Like the majority of Aotearoa's skink species, the marbled skink is viviparous, giving birth to 2-4 live young around March/April. As is the case with many lizard species, mating in Oligosoma may seem rather violent with the male repeatedly biting the female around the neck and head area. Sexual maturity is probably reached between 2-4 years.


Marbled skinks are omnivores. They are primarily insectivorous in nature, but are known to feed on the nectar, and small fruits of several plant species when they are seasonally available. Being terrestrial in nature, their invertebrate prey tends to be predominantly composed of ground beetles, spiders, weta, and other ground-dwelling invertebrates. They have been recorded feeding on the fruit and berries of Coprosma species, kawakawa (Macropiper excelsum), and small-flowered nightshade (Solanum nodiflorum).


The diseases and parasites of Aotearoa's reptile fauna have been left largely undocumented, and as such, it is hard to give a precise determination of the full spectrum of these for many species.

The marbled skink, as with other Oligosoma species, is a likely host for at least one species of endoparasitic nematode in the Skrjabinodon genus (Skrjabinodon trimorphi), as well as at least one strain of Salmonella. In addition to this, it is known to be a host for at least one species of ectoparasitic mite in the Ophionyssus genus.

Conservation strategy

DOC classify this species as 'At Risk - Naturally Uncommon' (Hitchmough et al. 2021), due to their small natural range. Marbled skinks are not being actively managed and are present in moderate to high numbers on islands within the Poor Knights group. Accordingly, they are at no immediate risk of extinction.

Interesting notes

Named after the former Director of the Dominion Museum, Dr W.R.B. Oliver. Accordingly, marbled skinks are sometimes referred to as Oliver’s skink.

The marbled skink species-complex has proven especially difficult to resolve because genetic traits have often suggested a different evolutionary scenario than what other (morphological, ecological and biogeographical) traits imply, and as a result the taxonomy of the complex has been much debated and somewhat unstable for the past thirty years. The definition of the marbled skink has thus changed from its original concept of a Poor Knights Islands endemic (McCann 1955), to a species widespread among various islands from the Poor Knights south to the Coromandel Peninsula area (Hardy 1977), to one found on the Poor Knights and Coromandel areas but not in between (Chapple et al. 2008), and eventually back to its original Poor Knights Islands only concept (Jewell 2019).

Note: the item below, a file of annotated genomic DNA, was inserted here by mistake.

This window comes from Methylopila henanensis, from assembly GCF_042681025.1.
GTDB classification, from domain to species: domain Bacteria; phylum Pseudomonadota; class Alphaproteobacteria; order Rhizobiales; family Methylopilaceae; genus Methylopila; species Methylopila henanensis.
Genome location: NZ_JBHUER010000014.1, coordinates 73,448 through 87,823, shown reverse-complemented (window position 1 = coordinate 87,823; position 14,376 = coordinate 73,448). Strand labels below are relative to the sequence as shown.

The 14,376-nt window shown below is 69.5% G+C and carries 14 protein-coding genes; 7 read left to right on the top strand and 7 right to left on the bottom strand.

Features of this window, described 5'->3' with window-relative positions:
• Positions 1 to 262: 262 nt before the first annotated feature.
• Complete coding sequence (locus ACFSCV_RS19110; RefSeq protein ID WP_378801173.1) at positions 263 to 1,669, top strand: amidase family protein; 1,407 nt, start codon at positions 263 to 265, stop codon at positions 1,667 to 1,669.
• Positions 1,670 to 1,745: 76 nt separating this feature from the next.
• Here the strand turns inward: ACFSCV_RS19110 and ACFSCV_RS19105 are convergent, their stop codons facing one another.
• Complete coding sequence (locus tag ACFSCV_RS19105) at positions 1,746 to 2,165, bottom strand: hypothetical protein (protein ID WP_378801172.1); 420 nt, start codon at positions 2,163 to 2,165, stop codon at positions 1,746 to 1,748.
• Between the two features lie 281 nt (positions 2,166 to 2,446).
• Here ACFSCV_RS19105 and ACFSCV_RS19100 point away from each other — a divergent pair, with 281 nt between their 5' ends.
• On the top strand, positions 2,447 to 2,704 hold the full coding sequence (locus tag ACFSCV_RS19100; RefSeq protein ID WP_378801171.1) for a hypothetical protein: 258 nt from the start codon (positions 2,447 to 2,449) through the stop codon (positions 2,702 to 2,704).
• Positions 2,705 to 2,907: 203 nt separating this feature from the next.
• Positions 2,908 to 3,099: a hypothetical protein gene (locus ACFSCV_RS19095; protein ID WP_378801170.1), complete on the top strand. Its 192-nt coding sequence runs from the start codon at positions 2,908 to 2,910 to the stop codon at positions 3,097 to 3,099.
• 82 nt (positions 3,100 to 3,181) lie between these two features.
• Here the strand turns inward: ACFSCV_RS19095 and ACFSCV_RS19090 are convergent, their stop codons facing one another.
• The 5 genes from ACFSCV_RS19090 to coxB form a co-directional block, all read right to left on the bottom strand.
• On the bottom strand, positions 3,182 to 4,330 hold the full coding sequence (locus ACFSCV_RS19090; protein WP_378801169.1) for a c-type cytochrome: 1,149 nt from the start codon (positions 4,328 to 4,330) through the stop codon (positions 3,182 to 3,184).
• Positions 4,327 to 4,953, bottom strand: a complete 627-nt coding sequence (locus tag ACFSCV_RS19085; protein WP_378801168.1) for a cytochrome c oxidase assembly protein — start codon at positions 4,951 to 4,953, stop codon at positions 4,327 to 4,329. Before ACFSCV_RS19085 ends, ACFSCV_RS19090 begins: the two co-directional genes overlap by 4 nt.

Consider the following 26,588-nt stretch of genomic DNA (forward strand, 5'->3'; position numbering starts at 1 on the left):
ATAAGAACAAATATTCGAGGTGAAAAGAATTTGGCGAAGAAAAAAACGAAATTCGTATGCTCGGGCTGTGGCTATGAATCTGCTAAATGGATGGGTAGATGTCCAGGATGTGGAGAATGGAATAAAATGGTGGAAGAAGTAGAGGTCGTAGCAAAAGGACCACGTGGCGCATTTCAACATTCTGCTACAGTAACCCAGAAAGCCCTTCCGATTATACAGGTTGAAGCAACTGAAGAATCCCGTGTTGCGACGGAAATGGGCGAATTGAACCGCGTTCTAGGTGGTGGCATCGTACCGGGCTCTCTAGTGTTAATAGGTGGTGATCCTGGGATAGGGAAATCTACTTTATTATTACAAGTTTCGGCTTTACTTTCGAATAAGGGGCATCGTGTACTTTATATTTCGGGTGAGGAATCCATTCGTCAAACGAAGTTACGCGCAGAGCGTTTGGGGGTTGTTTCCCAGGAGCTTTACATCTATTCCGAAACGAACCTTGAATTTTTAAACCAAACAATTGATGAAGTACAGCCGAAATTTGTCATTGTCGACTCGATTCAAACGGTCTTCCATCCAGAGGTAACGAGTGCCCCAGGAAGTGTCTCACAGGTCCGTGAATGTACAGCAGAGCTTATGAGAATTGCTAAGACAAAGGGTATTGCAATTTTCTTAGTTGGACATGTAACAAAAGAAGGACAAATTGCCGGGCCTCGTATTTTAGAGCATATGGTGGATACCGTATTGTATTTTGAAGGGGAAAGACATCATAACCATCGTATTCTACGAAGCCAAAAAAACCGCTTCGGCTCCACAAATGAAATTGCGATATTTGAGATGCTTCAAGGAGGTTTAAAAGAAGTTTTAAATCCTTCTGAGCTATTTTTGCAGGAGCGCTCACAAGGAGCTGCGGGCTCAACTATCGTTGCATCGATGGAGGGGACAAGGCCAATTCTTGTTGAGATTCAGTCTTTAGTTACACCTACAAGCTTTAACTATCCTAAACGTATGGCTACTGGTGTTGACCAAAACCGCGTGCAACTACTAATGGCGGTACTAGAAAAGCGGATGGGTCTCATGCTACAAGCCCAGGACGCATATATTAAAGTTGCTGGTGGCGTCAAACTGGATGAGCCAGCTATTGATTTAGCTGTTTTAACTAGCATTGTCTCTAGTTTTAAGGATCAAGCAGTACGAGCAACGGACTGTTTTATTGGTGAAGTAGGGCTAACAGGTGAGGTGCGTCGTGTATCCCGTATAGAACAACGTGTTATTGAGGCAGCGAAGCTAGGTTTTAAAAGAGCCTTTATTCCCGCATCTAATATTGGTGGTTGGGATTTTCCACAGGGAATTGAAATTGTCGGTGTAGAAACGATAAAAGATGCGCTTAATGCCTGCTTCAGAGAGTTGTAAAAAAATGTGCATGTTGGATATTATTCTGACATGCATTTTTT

The marbled skink, along with its sister taxa (the Coromandel skink and Whitaker's skink) sit within clade 4 (the teardrop skink complex) of the Oligosoma genus, with the Hauraki skink being their closest relative within the group.


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Chapple, D. G., Patterson, G. B., Gleeson, D. M., Daugherty, C. H., & Ritchie, P. A. (2008). Taxonomic revision of the marbled skink (Cyclodina oliveri, Reptilia: Scincidae) species complex, with a description of a new species. New Zealand Journal of Zoology35(2), 129-146.

Chapple, D. G., Ritchie, P. A., & Daugherty, C. H. (2009). Origin, diversification, and systematics of the New Zealand skink fauna (Reptilia: Scincidae). Molecular phylogenetics and evolution52(2), 470-487.

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Jewell, T. R. (2019). New Zealand forest-dwelling skinks of the Oligosoma oliveri (McCann) species-complex (Reptilia: Scincidae): reinstatement of O. pachysomaticum (Robb) and an assessment of historical distribution ranges. Zootaxa4688(3), 382-398.

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Wotton, D. M., Drake, D. R., Powlesland, R. G., & Ladley, J. J. (2016). The role of lizards as seed dispersers in New Zealand. Journal of the Royal Society of New Zealand46(1), 40-65.